Appeared in Spring 1991, Vol. XVII, No. 1

In this short essay, Fr. de Margerie examines several key references to the Heart of Jesus in the writings of Martin Luther. He sees these passages as capable of providing a framework for future ecumenical dialogue between Catholics and Lutherans.

It is still common to hear it said that the devotion to the Heart of Jesus was born in the church with the private revelations of Saint Margaret Mary in 1675. For a long time however, historians have shown how her devotion took root within the spiritual tradition of the middle ages.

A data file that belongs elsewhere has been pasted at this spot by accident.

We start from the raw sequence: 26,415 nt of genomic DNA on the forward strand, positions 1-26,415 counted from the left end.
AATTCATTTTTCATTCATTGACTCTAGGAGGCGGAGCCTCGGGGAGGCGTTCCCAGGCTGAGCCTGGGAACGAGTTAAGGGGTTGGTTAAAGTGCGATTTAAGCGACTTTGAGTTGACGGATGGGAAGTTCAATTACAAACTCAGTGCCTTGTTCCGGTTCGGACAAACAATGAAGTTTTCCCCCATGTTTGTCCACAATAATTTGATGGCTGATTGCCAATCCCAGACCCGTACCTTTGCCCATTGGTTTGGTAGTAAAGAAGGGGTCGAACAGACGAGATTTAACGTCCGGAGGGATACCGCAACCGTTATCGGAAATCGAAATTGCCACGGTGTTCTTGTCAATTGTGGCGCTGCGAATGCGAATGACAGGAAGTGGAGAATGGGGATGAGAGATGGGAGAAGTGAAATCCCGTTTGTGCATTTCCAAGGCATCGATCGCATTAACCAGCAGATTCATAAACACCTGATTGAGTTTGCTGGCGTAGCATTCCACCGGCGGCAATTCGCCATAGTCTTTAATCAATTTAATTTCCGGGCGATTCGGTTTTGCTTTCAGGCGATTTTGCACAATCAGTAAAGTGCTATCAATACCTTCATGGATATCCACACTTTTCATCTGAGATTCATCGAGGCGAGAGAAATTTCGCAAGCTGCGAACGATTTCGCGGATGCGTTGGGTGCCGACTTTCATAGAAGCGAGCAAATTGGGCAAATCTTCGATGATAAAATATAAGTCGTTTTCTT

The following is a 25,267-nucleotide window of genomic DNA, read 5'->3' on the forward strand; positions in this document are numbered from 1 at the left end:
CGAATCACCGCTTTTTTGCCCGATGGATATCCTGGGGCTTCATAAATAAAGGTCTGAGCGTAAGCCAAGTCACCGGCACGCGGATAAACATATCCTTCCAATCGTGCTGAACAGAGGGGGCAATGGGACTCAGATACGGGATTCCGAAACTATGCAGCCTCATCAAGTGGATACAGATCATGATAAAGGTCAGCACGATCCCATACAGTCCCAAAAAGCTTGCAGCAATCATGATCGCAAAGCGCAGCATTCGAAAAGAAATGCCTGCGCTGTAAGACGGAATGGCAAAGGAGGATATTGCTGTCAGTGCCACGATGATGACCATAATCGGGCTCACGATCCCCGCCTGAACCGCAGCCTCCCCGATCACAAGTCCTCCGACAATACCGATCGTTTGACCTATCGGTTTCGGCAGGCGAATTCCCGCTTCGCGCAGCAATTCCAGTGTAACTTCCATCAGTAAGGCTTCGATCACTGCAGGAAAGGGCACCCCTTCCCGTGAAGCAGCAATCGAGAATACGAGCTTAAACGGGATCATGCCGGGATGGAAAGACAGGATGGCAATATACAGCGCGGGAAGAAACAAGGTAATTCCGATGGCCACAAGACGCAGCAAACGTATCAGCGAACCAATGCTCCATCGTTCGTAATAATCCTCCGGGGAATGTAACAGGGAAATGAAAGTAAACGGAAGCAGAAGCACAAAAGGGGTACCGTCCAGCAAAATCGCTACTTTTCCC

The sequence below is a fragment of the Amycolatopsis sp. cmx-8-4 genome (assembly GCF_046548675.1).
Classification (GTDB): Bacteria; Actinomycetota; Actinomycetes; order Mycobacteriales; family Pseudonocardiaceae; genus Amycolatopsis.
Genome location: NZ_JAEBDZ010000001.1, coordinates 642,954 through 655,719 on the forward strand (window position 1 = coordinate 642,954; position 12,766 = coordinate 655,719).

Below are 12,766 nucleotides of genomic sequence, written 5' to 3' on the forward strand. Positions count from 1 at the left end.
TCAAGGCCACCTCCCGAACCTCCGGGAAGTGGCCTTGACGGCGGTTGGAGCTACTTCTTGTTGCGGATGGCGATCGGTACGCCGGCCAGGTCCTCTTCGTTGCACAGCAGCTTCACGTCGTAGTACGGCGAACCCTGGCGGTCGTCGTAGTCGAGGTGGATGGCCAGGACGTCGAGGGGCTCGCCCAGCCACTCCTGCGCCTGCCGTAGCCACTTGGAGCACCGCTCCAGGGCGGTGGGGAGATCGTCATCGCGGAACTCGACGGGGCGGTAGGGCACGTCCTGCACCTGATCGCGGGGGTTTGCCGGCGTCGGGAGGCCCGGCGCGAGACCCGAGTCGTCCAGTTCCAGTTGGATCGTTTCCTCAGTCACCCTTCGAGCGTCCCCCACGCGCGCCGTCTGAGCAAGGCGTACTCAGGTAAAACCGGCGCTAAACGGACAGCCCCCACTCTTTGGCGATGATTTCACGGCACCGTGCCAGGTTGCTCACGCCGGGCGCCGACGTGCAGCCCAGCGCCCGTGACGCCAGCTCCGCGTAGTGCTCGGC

It is there also that the young Martin Luther – of whom we celebrate the fifth century since his birth in 1483 – derived a whole series of ideas and trends, emotional and spiritual, culminating – which hardly seems to have been emphasized until here – in an anthropology and a theology of the human and divine heart. These trends were expressed in his Catholic period without being repudiated afterwards, and even extended themselves on many points after his rupture with Rome.